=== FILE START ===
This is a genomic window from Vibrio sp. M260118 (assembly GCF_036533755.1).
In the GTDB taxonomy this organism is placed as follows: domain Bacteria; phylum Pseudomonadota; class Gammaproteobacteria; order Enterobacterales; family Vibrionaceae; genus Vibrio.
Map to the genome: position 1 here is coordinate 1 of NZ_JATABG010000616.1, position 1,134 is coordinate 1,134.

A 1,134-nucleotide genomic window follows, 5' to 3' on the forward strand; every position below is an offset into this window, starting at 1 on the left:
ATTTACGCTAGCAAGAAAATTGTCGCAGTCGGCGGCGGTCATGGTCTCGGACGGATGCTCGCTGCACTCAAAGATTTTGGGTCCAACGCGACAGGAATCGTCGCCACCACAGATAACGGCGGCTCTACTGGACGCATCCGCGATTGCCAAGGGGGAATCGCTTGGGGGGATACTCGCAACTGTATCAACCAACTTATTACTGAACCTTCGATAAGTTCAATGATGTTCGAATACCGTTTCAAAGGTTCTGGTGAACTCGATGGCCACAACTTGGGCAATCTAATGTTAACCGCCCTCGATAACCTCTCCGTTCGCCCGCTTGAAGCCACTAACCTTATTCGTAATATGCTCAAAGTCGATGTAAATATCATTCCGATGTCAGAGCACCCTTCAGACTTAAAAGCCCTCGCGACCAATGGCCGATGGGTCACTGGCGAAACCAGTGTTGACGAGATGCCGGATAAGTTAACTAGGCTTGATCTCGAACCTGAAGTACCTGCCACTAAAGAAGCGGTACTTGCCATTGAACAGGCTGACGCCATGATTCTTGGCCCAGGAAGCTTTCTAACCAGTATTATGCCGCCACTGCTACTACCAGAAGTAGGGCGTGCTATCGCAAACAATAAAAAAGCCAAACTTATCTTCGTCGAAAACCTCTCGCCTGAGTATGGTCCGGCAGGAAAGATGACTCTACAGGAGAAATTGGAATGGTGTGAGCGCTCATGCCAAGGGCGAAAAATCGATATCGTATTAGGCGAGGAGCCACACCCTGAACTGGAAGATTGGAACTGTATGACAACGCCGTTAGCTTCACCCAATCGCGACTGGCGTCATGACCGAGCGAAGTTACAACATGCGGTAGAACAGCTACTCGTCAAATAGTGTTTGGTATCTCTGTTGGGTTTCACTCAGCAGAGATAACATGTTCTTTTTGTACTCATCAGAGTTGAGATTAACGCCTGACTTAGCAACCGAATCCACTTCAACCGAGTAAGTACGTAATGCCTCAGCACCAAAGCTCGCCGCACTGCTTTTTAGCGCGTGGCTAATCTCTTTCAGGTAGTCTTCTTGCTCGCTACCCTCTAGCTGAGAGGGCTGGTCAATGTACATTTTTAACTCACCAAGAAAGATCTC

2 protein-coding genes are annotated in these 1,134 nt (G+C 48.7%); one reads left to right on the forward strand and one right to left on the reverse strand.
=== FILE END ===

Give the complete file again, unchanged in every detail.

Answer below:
This is a genomic window from Vibrio sp. M260118 (assembly GCF_036533755.1).
In the GTDB taxonomy this organism is placed as follows: domain Bacteria; phylum Pseudomonadota; class Gammaproteobacteria; order Enterobacterales; family Vibrionaceae; genus Vibrio.
Map to the genome: position 1 here is coordinate 1 of NZ_JATABG010000616.1, position 1,134 is coordinate 1,134.

A 1,134-nucleotide genomic window follows, 5' to 3' on the forward strand; every position below is an offset into this window, starting at 1 on the left:
ATTTACGCTAGCAAGAAAATTGTCGCAGTCGGCGGCGGTCATGGTCTCGGACGGATGCTCGCTGCACTCAAAGATTTTGGGTCCAACGCGACAGGAATCGTCGCCACCACAGATAACGGCGGCTCTACTGGACGCATCCGCGATTGCCAAGGGGGAATCGCTTGGGGGGATACTCGCAACTGTATCAACCAACTTATTACTGAACCTTCGATAAGTTCAATGATGTTCGAATACCGTTTCAAAGGTTCTGGTGAACTCGATGGCCACAACTTGGGCAATCTAATGTTAACCGCCCTCGATAACCTCTCCGTTCGCCCGCTTGAAGCCACTAACCTTATTCGTAATATGCTCAAAGTCGATGTAAATATCATTCCGATGTCAGAGCACCCTTCAGACTTAAAAGCCCTCGCGACCAATGGCCGATGGGTCACTGGCGAAACCAGTGTTGACGAGATGCCGGATAAGTTAACTAGGCTTGATCTCGAACCTGAAGTACCTGCCACTAAAGAAGCGGTACTTGCCATTGAACAGGCTGACGCCATGATTCTTGGCCCAGGAAGCTTTCTAACCAGTATTATGCCGCCACTGCTACTACCAGAAGTAGGGCGTGCTATCGCAAACAATAAAAAAGCCAAACTTATCTTCGTCGAAAACCTCTCGCCTGAGTATGGTCCGGCAGGAAAGATGACTCTACAGGAGAAATTGGAATGGTGTGAGCGCTCATGCCAAGGGCGAAAAATCGATATCGTATTAGGCGAGGAGCCACACCCTGAACTGGAAGATTGGAACTGTATGACAACGCCGTTAGCTTCACCCAATCGCGACTGGCGTCATGACCGAGCGAAGTTACAACATGCGGTAGAACAGCTACTCGTCAAATAGTGTTTGGTATCTCTGTTGGGTTTCACTCAGCAGAGATAACATGTTCTTTTTGTACTCATCAGAGTTGAGATTAACGCCTGACTTAGCAACCGAATCCACTTCAACCGAGTAAGTACGTAATGCCTCAGCACCAAAGCTCGCCGCACTGCTTTTTAGCGCGTGGCTAATCTCTTTCAGGTAGTCTTCTTGCTCGCTACCCTCTAGCTGAGAGGGCTGGTCAATGTACATTTTTAACTCACCAAGAAAGATCTC

2 protein-coding genes are annotated in these 1,134 nt (G+C 48.7%); one reads left to right on the forward strand and one right to left on the reverse strand.